The Man Who Saved 200 Syrian Refugees

Mark Mann – Toronto Life – December 2016
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My only child died, but I’ll always be a mother

“My first Mother’s Day without my daughter fell seven months after her death. India, my only child, died at 16, after a six-year battle with a devastating neurodegenerative disease so rare, we were only given a name for it six months before it took her life. My husband, Mark, and I were driving through the Chicago area that first Mother’s Day. We were on a pilgrimage of sorts, dedicated to our daughter. Inside my purse, in a red Chinese embroidered bag, were 16 handmade colourful glass beads, each containing a pinch of India’s cremated remains.”

Lesley Buxton – Today’s Parent – May 2018

Slipping Away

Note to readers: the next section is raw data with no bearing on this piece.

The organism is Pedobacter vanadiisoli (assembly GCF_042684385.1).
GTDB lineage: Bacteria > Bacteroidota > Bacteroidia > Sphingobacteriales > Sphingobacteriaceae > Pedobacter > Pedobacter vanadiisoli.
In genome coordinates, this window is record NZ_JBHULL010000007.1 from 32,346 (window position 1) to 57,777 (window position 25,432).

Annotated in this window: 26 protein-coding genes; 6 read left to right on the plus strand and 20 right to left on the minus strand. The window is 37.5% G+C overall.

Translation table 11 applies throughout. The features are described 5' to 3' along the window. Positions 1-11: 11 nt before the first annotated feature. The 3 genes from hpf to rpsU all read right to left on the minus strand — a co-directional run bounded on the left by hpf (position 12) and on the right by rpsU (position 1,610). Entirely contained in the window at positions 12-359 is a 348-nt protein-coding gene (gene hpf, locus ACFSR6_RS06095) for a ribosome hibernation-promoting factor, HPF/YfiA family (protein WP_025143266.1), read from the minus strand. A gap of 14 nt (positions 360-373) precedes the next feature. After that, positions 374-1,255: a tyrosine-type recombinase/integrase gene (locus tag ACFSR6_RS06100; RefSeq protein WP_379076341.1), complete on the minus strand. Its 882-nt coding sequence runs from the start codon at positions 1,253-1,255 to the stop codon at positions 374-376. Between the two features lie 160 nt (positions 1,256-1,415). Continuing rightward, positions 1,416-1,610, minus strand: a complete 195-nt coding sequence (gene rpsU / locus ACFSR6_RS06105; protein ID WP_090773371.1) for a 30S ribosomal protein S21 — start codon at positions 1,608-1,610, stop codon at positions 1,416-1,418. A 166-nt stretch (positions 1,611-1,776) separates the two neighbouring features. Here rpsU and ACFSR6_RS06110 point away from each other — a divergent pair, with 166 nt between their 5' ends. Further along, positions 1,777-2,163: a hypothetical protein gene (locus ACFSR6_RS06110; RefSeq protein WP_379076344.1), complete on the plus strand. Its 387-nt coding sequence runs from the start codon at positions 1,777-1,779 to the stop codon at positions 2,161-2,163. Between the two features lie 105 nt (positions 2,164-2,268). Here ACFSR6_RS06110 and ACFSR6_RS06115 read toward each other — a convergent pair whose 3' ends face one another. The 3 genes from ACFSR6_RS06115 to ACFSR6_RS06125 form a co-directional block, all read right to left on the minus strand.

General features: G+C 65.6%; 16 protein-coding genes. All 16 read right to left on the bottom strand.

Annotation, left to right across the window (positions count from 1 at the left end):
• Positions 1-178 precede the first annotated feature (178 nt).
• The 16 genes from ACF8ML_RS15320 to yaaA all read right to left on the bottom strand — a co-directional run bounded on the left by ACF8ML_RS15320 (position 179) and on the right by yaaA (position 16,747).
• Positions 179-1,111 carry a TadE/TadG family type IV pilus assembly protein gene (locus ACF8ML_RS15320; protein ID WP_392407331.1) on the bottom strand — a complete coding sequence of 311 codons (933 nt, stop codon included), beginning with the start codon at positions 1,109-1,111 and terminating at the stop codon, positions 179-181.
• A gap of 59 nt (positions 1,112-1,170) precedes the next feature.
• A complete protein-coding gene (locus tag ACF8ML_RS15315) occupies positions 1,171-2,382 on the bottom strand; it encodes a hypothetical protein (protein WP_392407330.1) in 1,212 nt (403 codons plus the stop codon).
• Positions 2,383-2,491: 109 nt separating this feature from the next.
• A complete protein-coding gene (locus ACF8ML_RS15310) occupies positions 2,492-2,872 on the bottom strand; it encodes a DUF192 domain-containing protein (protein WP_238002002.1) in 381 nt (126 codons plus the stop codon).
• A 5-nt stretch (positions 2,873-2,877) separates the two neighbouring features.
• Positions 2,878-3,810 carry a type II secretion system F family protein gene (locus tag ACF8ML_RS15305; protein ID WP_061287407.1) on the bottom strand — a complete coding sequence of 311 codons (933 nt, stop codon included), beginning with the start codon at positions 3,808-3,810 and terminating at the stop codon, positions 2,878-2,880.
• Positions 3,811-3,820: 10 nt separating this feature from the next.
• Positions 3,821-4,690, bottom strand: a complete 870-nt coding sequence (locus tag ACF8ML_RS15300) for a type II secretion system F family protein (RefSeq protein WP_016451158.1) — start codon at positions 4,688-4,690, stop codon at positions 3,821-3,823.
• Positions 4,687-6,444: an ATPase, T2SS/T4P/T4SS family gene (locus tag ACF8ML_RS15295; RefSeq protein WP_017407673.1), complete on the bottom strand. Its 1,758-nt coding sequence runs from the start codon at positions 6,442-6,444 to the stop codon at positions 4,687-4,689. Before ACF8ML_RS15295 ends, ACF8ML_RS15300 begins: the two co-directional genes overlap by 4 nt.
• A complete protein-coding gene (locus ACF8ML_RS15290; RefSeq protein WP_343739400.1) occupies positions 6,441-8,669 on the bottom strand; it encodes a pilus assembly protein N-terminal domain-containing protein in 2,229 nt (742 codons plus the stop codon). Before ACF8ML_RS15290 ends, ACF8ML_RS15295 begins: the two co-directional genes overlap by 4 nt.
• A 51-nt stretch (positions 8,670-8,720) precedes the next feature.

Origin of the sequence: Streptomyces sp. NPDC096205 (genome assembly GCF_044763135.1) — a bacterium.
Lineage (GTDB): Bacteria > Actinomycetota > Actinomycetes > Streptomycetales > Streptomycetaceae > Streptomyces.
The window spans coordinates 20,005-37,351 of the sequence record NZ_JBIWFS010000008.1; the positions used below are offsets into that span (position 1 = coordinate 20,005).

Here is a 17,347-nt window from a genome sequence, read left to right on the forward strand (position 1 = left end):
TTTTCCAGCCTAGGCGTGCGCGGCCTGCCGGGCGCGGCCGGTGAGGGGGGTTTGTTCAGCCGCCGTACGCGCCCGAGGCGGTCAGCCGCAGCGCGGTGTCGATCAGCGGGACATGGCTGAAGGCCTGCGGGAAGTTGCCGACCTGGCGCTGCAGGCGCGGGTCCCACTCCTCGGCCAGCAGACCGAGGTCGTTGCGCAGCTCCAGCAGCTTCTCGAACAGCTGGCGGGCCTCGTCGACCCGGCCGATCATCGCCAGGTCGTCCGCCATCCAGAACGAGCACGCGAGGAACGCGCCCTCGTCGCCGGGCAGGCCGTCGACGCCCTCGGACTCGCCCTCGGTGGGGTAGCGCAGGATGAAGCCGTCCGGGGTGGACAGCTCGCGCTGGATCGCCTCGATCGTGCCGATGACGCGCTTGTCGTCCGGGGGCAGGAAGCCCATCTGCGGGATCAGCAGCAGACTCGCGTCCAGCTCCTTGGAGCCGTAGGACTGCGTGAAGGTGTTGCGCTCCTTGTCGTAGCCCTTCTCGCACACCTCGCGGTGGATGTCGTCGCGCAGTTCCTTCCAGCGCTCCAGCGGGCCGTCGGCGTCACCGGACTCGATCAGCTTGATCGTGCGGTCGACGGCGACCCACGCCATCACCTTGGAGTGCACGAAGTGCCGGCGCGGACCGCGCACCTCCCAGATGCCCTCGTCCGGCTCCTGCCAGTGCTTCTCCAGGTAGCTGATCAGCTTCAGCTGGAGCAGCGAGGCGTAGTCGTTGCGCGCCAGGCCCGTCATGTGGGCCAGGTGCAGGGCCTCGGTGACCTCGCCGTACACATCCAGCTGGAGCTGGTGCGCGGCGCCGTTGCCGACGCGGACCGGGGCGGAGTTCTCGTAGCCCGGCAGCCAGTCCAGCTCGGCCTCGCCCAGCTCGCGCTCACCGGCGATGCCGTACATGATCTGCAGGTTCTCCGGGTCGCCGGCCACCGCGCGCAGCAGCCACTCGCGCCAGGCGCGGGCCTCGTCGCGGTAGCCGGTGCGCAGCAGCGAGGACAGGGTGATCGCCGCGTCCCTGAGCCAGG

Shannon Proudfoot – Maclean’s – September 2015

Canada’s dirty secret

Charles Wilkins – Canadian Geographic – November 2017

The Story of Yonge Street

Jake Edmiston, Richard Warnica – National Post – April 2018

The Verdict

Nicholas Hune-Brown – Toronto Life – April 2018

Sea Change

“The monument, across from the Fisheries Museum of the Atlantic and just down from the Fishermen’s Memorial Hospital, lists more than 600 names, with many surnames repeated, etched on three-sided stone columns. It’s a powerful reminder of the deadly toll suffered in one profession in one town. Such memorials dot the towns throughout the South Shore. Not everyone is a fan. ‘I don’t like them,’ says Stewart Franck, who led the Fisheries Safety Association of Nova Scotia from 2011 to his retirement in July. ‘They leave spaces for names to be added.'”

Tavia Grant – The Globe and Mail – October 2017